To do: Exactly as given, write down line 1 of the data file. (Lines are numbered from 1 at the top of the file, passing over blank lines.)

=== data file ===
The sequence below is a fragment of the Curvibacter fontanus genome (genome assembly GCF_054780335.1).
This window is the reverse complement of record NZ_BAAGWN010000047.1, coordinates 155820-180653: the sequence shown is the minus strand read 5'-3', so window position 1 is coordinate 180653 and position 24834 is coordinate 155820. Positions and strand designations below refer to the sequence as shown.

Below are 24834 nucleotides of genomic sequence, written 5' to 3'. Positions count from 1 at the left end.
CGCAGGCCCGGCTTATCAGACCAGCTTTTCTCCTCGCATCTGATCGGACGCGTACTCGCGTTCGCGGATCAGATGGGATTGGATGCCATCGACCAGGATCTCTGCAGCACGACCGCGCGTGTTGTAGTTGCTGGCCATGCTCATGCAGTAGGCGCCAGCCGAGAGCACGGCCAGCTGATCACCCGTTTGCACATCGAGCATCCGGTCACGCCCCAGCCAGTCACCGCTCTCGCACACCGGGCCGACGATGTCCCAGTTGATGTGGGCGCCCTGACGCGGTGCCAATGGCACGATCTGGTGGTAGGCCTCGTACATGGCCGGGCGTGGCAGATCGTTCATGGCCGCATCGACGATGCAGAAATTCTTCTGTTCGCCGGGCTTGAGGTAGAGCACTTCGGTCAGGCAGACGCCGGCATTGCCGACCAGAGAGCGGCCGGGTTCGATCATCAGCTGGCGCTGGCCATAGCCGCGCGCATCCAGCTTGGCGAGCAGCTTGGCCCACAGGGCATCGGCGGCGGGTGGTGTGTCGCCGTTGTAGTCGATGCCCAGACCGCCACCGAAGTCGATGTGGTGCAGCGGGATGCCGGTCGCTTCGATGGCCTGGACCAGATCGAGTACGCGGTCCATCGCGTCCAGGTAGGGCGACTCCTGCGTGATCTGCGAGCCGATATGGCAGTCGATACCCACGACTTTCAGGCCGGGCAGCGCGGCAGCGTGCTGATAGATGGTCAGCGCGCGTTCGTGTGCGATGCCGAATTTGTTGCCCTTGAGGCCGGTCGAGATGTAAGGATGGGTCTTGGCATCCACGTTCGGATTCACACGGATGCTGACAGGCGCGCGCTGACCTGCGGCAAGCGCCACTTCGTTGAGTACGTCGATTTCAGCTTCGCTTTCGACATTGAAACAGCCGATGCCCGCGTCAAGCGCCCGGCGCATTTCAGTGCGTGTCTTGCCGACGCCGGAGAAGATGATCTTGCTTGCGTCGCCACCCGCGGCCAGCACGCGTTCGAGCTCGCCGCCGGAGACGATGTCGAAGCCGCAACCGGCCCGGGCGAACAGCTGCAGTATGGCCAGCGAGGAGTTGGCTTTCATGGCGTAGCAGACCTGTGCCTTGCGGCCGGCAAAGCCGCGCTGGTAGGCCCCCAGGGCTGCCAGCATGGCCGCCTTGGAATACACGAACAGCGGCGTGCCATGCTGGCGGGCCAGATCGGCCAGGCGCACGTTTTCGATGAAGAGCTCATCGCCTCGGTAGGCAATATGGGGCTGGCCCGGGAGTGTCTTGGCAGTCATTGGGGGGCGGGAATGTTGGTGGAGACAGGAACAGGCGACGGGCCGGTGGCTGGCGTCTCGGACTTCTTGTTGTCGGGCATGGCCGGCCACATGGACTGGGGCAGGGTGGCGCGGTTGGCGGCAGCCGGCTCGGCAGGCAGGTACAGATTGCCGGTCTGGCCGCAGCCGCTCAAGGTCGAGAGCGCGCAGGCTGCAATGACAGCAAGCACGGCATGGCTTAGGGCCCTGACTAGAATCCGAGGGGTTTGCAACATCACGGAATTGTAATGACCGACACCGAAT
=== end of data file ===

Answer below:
The sequence below is a fragment of the Curvibacter fontanus genome (genome assembly GCF_054780335.1).